Discovery is reported to be in talks about BT’s sale of its sports unit, despite earlier confirmation in September that sports streaming service DAZN was in “advanced” discussions.
Discovery, which owns Eurosport and certain rights to the Olympic Games, is understood to be discussing a joint venture with BT that would combine their sports broadcasting assets, with BT eventually selling out of the joint venture. Discovery is also in the throws of combining with the spun-off media assets of AT&T.
BT established its sports business in 2013, having acquired a selection of English Premier League rights, to which it has added European club football competitions, as well as MotoGP, WWE, Gallagher Premiership Rugby and other sports. It has achieved two million subs, but at a high price in terms of sports rights, marketing and discounting. New management no longer sees it as central to holding on to broadband customers and has diverted attention to investing heavily in fibre. Hence the ‘for sale’ notice and subsequent talks with DAZN, but these are said to have bogged down over terms.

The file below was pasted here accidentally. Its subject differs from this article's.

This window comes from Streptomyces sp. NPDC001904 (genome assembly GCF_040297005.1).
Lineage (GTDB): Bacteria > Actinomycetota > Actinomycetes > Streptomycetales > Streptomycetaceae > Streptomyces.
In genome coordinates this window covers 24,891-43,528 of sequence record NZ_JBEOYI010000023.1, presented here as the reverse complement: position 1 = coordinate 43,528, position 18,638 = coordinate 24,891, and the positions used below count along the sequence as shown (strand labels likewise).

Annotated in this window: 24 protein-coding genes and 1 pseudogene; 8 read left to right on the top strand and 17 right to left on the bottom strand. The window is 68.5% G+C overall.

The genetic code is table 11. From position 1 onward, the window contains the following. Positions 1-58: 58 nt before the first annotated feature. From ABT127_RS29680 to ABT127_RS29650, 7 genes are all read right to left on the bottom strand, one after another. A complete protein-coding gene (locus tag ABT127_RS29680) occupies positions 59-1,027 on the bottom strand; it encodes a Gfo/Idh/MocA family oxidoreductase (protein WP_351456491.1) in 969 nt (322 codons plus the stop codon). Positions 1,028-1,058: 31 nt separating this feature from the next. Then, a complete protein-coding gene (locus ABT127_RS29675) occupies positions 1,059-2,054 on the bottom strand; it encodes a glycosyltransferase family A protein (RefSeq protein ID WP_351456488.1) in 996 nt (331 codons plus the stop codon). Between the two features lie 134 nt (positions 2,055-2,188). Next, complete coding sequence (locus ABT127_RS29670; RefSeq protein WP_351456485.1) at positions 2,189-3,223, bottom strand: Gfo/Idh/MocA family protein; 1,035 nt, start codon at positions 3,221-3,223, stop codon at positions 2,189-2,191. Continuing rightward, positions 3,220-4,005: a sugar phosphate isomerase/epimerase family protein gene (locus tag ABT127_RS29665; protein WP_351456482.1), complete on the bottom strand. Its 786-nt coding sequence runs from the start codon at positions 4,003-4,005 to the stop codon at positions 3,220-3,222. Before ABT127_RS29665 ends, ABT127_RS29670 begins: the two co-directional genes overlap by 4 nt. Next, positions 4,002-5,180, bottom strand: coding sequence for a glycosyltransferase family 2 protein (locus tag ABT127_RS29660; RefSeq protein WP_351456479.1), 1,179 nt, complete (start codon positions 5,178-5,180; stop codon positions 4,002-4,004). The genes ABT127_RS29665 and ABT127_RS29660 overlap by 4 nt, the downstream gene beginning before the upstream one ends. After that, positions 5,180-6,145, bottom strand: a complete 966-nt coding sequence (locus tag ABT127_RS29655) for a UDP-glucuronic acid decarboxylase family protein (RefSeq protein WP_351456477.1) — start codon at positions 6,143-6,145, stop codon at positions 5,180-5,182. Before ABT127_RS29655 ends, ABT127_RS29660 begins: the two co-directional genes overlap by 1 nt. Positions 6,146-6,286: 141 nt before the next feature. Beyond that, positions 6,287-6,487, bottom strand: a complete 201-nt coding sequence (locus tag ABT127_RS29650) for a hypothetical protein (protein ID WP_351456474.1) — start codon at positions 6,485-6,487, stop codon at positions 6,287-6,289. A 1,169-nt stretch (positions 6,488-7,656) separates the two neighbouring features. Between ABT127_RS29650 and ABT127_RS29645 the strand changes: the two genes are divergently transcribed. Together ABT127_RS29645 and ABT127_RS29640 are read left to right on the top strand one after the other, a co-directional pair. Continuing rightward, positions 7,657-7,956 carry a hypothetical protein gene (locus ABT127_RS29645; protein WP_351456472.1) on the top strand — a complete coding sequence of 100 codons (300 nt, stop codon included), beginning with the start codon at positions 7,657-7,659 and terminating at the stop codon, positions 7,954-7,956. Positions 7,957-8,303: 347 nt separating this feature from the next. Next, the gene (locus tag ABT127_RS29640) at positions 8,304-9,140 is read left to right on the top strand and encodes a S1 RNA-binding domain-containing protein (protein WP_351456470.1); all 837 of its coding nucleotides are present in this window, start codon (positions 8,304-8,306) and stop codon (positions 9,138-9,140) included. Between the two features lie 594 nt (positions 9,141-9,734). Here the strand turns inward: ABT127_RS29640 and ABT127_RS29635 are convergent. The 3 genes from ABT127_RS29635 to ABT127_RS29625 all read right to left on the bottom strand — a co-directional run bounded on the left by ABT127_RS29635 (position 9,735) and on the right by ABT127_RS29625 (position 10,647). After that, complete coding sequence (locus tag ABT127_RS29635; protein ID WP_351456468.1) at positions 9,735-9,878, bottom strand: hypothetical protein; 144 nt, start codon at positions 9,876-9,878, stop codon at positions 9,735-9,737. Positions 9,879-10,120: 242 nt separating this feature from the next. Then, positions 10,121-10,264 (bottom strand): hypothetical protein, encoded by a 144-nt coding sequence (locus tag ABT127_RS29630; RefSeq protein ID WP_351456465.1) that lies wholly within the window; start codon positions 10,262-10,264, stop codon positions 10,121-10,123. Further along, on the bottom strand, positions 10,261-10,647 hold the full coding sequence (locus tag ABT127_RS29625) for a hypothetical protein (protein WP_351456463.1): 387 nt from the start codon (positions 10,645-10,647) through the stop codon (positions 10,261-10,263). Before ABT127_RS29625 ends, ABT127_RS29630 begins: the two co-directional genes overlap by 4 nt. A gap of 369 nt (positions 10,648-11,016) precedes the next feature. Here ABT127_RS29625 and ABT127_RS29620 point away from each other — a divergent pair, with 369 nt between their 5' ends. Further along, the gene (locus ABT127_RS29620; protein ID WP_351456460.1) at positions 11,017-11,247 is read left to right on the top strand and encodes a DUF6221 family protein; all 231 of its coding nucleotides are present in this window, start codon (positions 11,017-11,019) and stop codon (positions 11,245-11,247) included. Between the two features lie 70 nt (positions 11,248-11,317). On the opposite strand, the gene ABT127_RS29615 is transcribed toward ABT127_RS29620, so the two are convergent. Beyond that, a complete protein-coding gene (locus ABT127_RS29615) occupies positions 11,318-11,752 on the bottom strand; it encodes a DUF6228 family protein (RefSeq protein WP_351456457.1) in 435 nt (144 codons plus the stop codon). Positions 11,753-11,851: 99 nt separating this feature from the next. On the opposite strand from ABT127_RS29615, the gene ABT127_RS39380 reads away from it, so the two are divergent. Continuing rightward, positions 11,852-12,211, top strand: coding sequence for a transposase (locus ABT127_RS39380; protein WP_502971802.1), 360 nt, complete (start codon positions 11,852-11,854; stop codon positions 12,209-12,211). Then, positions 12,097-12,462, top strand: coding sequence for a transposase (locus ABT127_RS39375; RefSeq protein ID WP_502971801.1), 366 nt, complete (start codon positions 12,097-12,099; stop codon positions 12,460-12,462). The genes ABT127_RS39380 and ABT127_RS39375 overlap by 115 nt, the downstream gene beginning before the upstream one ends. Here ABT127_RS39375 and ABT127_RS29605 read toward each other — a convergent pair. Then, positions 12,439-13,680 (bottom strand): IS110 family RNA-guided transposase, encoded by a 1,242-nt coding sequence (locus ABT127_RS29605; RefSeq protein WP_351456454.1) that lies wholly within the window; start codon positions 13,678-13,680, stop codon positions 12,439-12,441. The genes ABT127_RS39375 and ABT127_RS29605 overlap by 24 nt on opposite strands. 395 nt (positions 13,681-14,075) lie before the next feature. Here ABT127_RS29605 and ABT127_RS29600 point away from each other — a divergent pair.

Interestingly Keven Meyer, chair of DAZN, is also an adviser to Discovery but the FT reports the parties have agreed there is no conflict of interest.
It is possible the sale, if delayed, could be become academic as Altice’s Patrick Drahi may re-enter the frame with a bid for the whole of BT. In June he surprised the City buying a 12% stake but announced he backed the management and would not make a bid. Under City rules he has stick by that for six months – a period that expires this week. However, the leveraged buy-out specialist is currently weakened by poor performance in the US and European markets like Portugal, where the Altice mobile operator is for sale.
BT has been seen as a takeover target for years: it is small by world standards, has performed poorly and is periodically exposed internationally by a weak currency. Its best defence has been a legacy pension scheme with billions in liabilities any new owner would have to shoulder.